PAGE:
21 January 1919

Further to my ‘Plugging the enemy’ post, I thought this might be of interest. I posted it on MyT in January 2009.

Ireland saw a significant anniversary last week … on 21 January, it was exactly 90 years since the first sitting of Dáil Éireann (the Irish parliament).

73 of the 110 MPs elected for the whole of Ireland in the December 1918 general election, instead of going to Westminster, met in Dublin to declare an independent Irish Republic in defiance of the British administration.

On the same day, the first shots were fired in the ‘War of Independence’ when members of the Irish Volunteers (soon to become known as the Irish Republican Army) killed two armed policemen who were escorting a consignment of gelignite at Soloheadbeg, Co. Tipperary.

This ambush was entirely on the initiative of local militant Republicans and had no authorization … nor was it popular at the time … but it acted as a catalyst, and soon policemen and soldiers were being attacked in Tipperary, Cork, Dublin and elsewhere. The state forces responded in kind, and the ensuing guerrilla war lasted till July 1921, when a truce was declared.

Following negotiations, the Anglo-Irish Treaty was signed in December that year; it led to the partition of Ireland and ‘dominion’ status … effectively independence … for the Irish Free State.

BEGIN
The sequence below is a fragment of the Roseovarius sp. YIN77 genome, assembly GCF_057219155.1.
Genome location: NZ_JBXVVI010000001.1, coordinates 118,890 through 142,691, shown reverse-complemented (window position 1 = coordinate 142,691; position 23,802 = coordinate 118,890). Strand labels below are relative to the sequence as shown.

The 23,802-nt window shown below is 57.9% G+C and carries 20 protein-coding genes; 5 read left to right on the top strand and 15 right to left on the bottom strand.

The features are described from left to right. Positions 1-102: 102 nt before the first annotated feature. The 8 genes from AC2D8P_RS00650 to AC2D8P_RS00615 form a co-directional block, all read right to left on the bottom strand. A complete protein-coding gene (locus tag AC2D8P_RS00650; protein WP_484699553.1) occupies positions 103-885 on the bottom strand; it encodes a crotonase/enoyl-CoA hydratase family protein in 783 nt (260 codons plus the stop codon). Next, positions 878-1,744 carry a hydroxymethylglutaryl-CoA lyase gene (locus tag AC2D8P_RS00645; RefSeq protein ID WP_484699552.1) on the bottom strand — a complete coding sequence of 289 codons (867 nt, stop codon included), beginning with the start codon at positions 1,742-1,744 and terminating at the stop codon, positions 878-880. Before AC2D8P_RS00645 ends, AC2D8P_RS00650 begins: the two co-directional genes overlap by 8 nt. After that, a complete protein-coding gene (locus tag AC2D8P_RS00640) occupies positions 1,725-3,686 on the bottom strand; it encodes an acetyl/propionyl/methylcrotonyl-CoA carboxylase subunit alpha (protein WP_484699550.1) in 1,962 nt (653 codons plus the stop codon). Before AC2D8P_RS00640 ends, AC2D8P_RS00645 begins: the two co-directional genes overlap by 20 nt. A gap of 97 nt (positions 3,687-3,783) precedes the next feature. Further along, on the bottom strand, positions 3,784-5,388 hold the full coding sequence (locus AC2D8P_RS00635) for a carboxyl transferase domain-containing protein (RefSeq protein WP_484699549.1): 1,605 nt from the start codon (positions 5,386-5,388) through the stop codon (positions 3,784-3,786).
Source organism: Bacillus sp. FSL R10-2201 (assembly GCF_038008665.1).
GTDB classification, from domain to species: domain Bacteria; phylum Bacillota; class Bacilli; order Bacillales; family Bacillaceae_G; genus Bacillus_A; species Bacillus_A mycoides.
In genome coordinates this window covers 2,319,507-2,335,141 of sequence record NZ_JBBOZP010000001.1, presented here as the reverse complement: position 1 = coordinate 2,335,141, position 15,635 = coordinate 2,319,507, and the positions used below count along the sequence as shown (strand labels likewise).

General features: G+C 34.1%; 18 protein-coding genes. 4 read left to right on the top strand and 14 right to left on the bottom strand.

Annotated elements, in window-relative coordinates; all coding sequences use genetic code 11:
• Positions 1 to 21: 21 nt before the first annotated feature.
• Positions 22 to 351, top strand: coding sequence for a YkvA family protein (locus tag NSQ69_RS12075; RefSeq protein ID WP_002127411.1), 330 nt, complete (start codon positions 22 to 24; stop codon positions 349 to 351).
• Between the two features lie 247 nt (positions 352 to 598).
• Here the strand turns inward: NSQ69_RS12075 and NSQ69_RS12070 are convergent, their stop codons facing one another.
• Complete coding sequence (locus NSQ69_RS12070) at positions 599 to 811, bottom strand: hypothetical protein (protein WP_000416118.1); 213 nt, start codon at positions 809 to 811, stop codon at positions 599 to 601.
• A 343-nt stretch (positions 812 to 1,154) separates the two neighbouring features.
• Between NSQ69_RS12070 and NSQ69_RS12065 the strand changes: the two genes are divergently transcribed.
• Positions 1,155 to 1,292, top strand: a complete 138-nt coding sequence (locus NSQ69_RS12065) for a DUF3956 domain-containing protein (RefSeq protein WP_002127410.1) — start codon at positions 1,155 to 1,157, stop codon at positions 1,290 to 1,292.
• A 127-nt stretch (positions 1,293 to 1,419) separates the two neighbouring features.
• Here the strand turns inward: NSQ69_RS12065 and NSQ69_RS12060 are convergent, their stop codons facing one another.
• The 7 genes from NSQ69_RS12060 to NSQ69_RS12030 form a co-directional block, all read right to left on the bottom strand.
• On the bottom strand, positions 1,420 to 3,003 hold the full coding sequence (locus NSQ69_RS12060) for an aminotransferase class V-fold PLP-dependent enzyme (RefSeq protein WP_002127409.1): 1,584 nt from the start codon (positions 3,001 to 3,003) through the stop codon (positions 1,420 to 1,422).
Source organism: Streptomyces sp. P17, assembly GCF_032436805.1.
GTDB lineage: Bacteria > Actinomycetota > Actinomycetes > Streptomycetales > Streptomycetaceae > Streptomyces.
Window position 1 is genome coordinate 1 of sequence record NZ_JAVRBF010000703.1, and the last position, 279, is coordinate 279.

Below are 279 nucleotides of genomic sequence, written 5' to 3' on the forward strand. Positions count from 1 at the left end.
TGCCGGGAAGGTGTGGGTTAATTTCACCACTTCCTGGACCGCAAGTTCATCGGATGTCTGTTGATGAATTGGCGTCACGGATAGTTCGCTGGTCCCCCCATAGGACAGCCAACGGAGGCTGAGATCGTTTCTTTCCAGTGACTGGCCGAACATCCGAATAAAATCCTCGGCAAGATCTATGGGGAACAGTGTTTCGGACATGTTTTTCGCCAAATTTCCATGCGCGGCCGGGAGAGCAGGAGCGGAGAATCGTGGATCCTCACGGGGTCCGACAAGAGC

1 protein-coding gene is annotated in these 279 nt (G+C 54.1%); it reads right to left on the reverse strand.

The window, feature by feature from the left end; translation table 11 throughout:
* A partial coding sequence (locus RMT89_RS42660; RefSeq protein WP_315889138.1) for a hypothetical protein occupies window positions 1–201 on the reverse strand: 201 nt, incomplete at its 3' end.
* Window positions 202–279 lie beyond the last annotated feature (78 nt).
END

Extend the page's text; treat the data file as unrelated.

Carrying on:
There was an interesting article in Monday’s Irish Times by a man named Máirtín Mac Cormaic, whose father was the last surviving member of the ambush party that killed Constables James McDonnell and Patrick O’Connell at Soloheadbeg 90 years ago. The article finishes thus:

It is time we remembered those members of the RIC who were also decent Irishmen but were on the other side.

The memorial at Soloheadbeg bears only the names of the men who carried out the ambush, including that of my father, Paddy McCormack.

I believe it is now time to add the names of James McDonnell and Patrick O’Connell.

It might show that we have grown up at last.



Filed under History, Ireland

15 responses to “21 January 1919

  1. Ike Jakson


    You’ve got to be careful sometimes when you convert people [chuckle chuckle] because some converts become fire-breathing pests when you intended a little lamb [chuckle again].

    Your other Post made me think as I notice someone else has also said in a recent comment. I last expressed and acknowledged my ignorance on certain matters and have been working on an appropriate response to the responses I got on that; it has not been posted yet because I think it has to be right, but it will soon be there in:


    But now you come with this Post while I am still thinking of the right final response to the other one; and I find that I have some more thinking to do.

    Thinking on history can never be “a finite science” because circumstances change; whereas on the one hand one must remain sufficiently fluid in one’s convictions to accommodate change when it becomes necessary one must not be so fluid to abandon one conviction for another simply because the new one looks more attractive.